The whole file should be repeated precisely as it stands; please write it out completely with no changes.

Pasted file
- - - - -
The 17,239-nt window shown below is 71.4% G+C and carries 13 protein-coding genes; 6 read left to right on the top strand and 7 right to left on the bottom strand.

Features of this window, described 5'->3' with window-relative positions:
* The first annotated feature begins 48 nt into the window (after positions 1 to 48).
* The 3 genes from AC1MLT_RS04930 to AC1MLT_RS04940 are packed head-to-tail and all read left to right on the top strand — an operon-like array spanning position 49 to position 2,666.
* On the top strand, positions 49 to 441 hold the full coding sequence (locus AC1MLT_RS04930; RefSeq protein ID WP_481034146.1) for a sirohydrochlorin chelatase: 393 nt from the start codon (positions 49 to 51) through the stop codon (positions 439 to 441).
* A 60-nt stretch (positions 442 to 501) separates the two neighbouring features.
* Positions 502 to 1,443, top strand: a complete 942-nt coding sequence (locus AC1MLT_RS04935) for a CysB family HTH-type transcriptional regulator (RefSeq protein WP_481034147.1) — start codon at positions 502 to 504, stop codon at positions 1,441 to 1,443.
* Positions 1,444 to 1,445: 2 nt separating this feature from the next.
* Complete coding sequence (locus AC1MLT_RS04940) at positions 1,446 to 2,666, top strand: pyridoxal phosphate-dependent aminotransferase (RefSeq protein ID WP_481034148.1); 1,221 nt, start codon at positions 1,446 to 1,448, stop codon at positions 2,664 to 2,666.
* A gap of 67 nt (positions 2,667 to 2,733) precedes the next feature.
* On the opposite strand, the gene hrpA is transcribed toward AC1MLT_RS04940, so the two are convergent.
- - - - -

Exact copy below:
The 17,239-nt window shown below is 71.4% G+C and carries 13 protein-coding genes; 6 read left to right on the top strand and 7 right to left on the bottom strand.

Features of this window, described 5'->3' with window-relative positions:
* The first annotated feature begins 48 nt into the window (after positions 1 to 48).
* The 3 genes from AC1MLT_RS04930 to AC1MLT_RS04940 are packed head-to-tail and all read left to right on the top strand — an operon-like array spanning position 49 to position 2,666.
* On the top strand, positions 49 to 441 hold the full coding sequence (locus AC1MLT_RS04930; RefSeq protein ID WP_481034146.1) for a sirohydrochlorin chelatase: 393 nt from the start codon (positions 49 to 51) through the stop codon (positions 439 to 441).
* A 60-nt stretch (positions 442 to 501) separates the two neighbouring features.
* Positions 502 to 1,443, top strand: a complete 942-nt coding sequence (locus AC1MLT_RS04935) for a CysB family HTH-type transcriptional regulator (RefSeq protein WP_481034147.1) — start codon at positions 502 to 504, stop codon at positions 1,441 to 1,443.
* Positions 1,444 to 1,445: 2 nt separating this feature from the next.
* Complete coding sequence (locus AC1MLT_RS04940) at positions 1,446 to 2,666, top strand: pyridoxal phosphate-dependent aminotransferase (RefSeq protein ID WP_481034148.1); 1,221 nt, start codon at positions 1,446 to 1,448, stop codon at positions 2,664 to 2,666.
* A gap of 67 nt (positions 2,667 to 2,733) precedes the next feature.
* On the opposite strand, the gene hrpA is transcribed toward AC1MLT_RS04940, so the two are convergent.